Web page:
The costly fan­tasy of im­peach­ing Obama

The Washington Times Weekly - - Commentary - BY WES­LEY PRU­DEN

The Democrats owe a grow­ing debt to the Repub­li­can red­hots pur­su­ing the fan­tasy of im­peach­ing Barack Obama. They’re col­lect­ing a lot of cash — prob­a­bly not as much as they claim, but a lot — from the naive and ex­citable folks in the Demo­cratic base. Ou­trage is eas­ily con­vert­ible to cash, as ev­ery bag­man knows, and the Repub­li­cans should get a cut of it. Fair is fair.

Sarah Palin, who as a for­mer gover­nor knows bet­ter than to con­fuse hop­ing with do­ing, is leading the bay­ing hounds this week. She told an au­di­ence the other day that “the many im­peach­able of­fenses of Pres­i­dent Obama can no longer be ig­nored. If af­ter all this, he’s not im­peach­able, then no one is.”

She’s right about that sec­ond part. No one is. We’ve tried im­peach­ment twice, and nei­ther time the weapon worked. That’s be­cause the im­peach­ment of a pres­i­dent is first a po­lit­i­cal act, an in­dict­ment by the House of Rep­re­sen­ta­tives, and only then a trial in the Se­nate. The Founders didn’t in­tend it to be easy. The prose­cu­tors must have not only a solid le­gal case, but an air­tight po­lit­i­cal case as well. Barack Obama has lost the con­fi­dence of much of the pub­lic, but prov­ing him guilty of “high Crimes and Mis­de­meanors” would nec­es­sar­ily be the work of “high pol­i­tics and ru­n­away par­ti­san­ship,” and there’s noth­ing in the law or the Con­sti­tu­tion against that. Many people have con­cluded that the pres­i­dent is an in­com­pe­tent jerk, but that’s not im­peach­able.

The Rad­i­cal Repub­li­cans, who con­trolled Congress in the aftermath of the War Be­tween the States, thought they had the votes to con­vict Andrew John­son, a Ten­nessean who had nev­er­the­less stayed with the Union. Sus­pect­ing that he was soft on the South dur­ing the harsh Re­con­struc­tion, they en­acted a law to pro­tect the evil Ed­win M. Stan­ton, Lin­coln’s sec­re­tary of war, and when Andrew John­son sacked him, the rad­i­cals were sure they had their man ready for the gal­lows, or at least back to Ten­nessee. The Se­nate ac­quit­ted by a sin­gle vote.

Bill Clin­ton was sim­i­larly called out on a po­lit­i­cal in­dict­ment. He was im­peached not for do­ing naughty things with an in­tern, as the lib­er­als in­sist, but for ly­ing to Congress. That was se­ri­ous busi­ness, a mis­de­meanor if not a felony, but the nei­ther Congress nor the Supreme Court has ever de­fined “a high Crime” or a “Mis­de­meanor” grave enough to con­vict a pres­i­dent. Nev­er­the­less, the Repub­li­cans didn’t have the votes in the Se­nate to con­vict him for ly­ing to the courts, and Bubba was not guilty, though cer­tainly not in­no­cent. (That im­por­tant distinc­tion was never more ap­par­ent.)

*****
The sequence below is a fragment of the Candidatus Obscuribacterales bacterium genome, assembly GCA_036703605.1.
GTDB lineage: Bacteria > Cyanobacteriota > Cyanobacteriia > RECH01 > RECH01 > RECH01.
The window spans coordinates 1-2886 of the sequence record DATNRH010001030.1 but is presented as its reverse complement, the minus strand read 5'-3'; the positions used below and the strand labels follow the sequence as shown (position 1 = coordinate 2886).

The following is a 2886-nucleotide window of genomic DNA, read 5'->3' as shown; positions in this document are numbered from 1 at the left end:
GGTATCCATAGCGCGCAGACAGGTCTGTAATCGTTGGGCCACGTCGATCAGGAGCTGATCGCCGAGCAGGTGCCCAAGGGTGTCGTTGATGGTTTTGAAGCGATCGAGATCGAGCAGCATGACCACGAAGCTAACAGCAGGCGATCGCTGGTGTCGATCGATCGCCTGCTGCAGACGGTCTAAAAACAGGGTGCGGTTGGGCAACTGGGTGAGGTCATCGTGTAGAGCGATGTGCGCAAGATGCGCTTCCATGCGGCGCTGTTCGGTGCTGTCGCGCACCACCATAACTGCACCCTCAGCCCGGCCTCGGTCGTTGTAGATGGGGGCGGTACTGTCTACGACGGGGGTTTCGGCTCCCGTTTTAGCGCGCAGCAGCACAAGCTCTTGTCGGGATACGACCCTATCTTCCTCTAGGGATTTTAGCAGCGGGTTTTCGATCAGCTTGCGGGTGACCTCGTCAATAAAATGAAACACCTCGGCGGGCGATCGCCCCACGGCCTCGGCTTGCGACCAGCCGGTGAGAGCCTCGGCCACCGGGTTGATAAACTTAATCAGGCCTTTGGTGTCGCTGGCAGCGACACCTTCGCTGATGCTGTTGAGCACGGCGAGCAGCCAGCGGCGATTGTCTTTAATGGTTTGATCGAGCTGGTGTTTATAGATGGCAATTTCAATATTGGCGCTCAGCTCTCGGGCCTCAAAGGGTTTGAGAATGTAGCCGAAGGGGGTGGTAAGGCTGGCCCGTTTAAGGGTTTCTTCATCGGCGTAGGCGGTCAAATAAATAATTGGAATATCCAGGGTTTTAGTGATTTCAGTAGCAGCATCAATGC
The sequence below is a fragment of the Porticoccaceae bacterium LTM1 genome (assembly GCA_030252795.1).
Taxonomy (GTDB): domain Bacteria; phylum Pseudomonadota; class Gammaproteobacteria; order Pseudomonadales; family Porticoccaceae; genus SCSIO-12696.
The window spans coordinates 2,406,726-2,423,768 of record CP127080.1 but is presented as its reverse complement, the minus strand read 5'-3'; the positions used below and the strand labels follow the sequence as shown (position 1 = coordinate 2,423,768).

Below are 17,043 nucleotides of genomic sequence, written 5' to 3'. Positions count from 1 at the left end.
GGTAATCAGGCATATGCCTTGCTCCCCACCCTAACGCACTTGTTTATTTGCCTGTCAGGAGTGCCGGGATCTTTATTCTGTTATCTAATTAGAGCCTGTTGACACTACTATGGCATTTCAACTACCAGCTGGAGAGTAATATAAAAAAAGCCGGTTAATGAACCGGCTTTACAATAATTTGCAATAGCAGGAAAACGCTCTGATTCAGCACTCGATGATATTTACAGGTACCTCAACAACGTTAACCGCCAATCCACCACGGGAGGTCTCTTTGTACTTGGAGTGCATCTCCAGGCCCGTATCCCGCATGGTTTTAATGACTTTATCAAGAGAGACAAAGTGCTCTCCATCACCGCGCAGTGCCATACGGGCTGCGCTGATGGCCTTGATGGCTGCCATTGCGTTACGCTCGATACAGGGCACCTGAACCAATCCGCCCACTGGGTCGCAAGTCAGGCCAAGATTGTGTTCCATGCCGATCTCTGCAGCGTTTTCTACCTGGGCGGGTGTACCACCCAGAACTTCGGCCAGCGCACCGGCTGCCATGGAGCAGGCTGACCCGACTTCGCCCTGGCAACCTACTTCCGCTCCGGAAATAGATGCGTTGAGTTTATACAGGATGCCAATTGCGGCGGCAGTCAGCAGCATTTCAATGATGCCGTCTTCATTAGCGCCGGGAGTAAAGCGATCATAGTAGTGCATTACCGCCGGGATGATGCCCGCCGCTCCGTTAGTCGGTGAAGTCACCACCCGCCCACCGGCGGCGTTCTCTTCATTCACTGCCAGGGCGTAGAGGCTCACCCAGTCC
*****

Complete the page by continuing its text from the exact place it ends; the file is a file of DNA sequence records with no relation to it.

“Im­peach­ment” has never been more loosely thrown about than in mod­ern Amer­ica. Some of our politi­cians seem to re­gard it as the cheap way to dis­pose of a ri­val, like the man who gets a ticket for speed­ing and an­grily tells the high­way pa­trol­man that he will “fight this all the way to the Supreme Court.” It’s trans­par­ently an empty and boast­ful threat, full of sound and fury and noth­ing else.

Mr. Obama might well be guilty of a high Crime or even a high Mis­de­meanor; rewriting laws he doesn’t like, turn­ing the IRS loose on his en­e­mies, and con­nivance to over­whelm the south­ern bor­der with hun­gry, des­per­ate chil­dren is cruel and heartless. But it falls short of bribery and trea­son, and even if it didn’t, the House of Rep­re­sen­ta­tives, with its rel­a­tively close par­ti­san di­vi­sion, would never vote for im­peach­ment. The Se­nate, with a dis­ci­plined Demo­cratic ma­jor­ity, would never con­vict even if he con­fessed with a bucket of tears.

The way to pun­ish a pres­i­dent is at the polls. Mr. Obama is him­self be­yond the power of the vot­ers to pun­ish, but his party is not. The Repub­li­cans have this power al­most within their grasp. A ma­jor­ity of Repub­li­can sen­a­tors could pre­vent Mr. Obama from fur­ther stock­ing the ju­di­ciary with the worst of hacks. A con­gres­sional ma­jor­ity could start work on re­form­ing Oba­macare, and above all be­gin the re­build­ing of the econ­omy.

Big talk can be fun, like throw­ing a large, flat rock into a river. But af­ter the noisy splash, the scat­ter­ing of a mighty fume of air and wa­ter, the river re­sumes its placid jour­ney to the sea. Big, empty talk doesn’t win elec­tions. Such talk, in the words of The Wall Street Jour­nal, is the work of “talkra­dio hosts and ob­scure au­thors who are try­ing to in­crease au­di­ence share or sell books by pos­ing as Mr. Obama’s loud­est op­po­nents.”

Stir­ring up the Demo­cratic base and col­lect­ing cash for Demo­cratic can­di­dates is work for Democrats, not Repub­li­cans. Bet­ter to stop the prom­ises of cheap re­venge and ret­ri­bu­tion. The way to pun­ish Barack Obama is to win the elec­tions in Novem­ber. Wes­ley Pru­den is edi­tor emer­i­tus of The Wash­ing­ton Times.

Andrew John­son

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